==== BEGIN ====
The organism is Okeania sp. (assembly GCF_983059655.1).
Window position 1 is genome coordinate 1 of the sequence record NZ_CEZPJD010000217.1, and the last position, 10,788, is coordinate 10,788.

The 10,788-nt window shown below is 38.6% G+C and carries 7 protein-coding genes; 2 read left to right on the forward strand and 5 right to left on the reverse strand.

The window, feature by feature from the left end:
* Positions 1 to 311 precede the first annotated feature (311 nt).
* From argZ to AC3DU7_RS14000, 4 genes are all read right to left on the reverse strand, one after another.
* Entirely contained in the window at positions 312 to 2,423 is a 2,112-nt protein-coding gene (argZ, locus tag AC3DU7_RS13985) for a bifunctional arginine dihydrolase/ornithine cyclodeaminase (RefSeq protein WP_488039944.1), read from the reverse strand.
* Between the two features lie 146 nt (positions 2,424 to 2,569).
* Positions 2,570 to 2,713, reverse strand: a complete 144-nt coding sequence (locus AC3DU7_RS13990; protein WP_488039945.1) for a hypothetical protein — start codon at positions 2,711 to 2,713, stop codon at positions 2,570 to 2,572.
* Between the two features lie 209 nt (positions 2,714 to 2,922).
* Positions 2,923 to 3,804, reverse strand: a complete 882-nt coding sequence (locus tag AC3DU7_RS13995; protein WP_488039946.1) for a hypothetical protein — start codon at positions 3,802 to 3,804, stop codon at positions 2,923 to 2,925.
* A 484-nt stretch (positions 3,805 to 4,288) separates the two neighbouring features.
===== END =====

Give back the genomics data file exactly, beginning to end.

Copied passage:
The organism is Okeania sp. (assembly GCF_983059655.1).
Window position 1 is genome coordinate 1 of the sequence record NZ_CEZPJD010000217.1, and the last position, 10,788, is coordinate 10,788.

The 10,788-nt window shown below is 38.6% G+C and carries 7 protein-coding genes; 2 read left to right on the forward strand and 5 right to left on the reverse strand.

The window, feature by feature from the left end:
* Positions 1 to 311 precede the first annotated feature (311 nt).
* From argZ to AC3DU7_RS14000, 4 genes are all read right to left on the reverse strand, one after another.
* Entirely contained in the window at positions 312 to 2,423 is a 2,112-nt protein-coding gene (argZ, locus tag AC3DU7_RS13985) for a bifunctional arginine dihydrolase/ornithine cyclodeaminase (RefSeq protein WP_488039944.1), read from the reverse strand.
* Between the two features lie 146 nt (positions 2,424 to 2,569).
* Positions 2,570 to 2,713, reverse strand: a complete 144-nt coding sequence (locus AC3DU7_RS13990; protein WP_488039945.1) for a hypothetical protein — start codon at positions 2,711 to 2,713, stop codon at positions 2,570 to 2,572.
* Between the two features lie 209 nt (positions 2,714 to 2,922).
* Positions 2,923 to 3,804, reverse strand: a complete 882-nt coding sequence (locus tag AC3DU7_RS13995; protein WP_488039946.1) for a hypothetical protein — start codon at positions 3,802 to 3,804, stop codon at positions 2,923 to 2,925.
* A 484-nt stretch (positions 3,805 to 4,288) separates the two neighbouring features.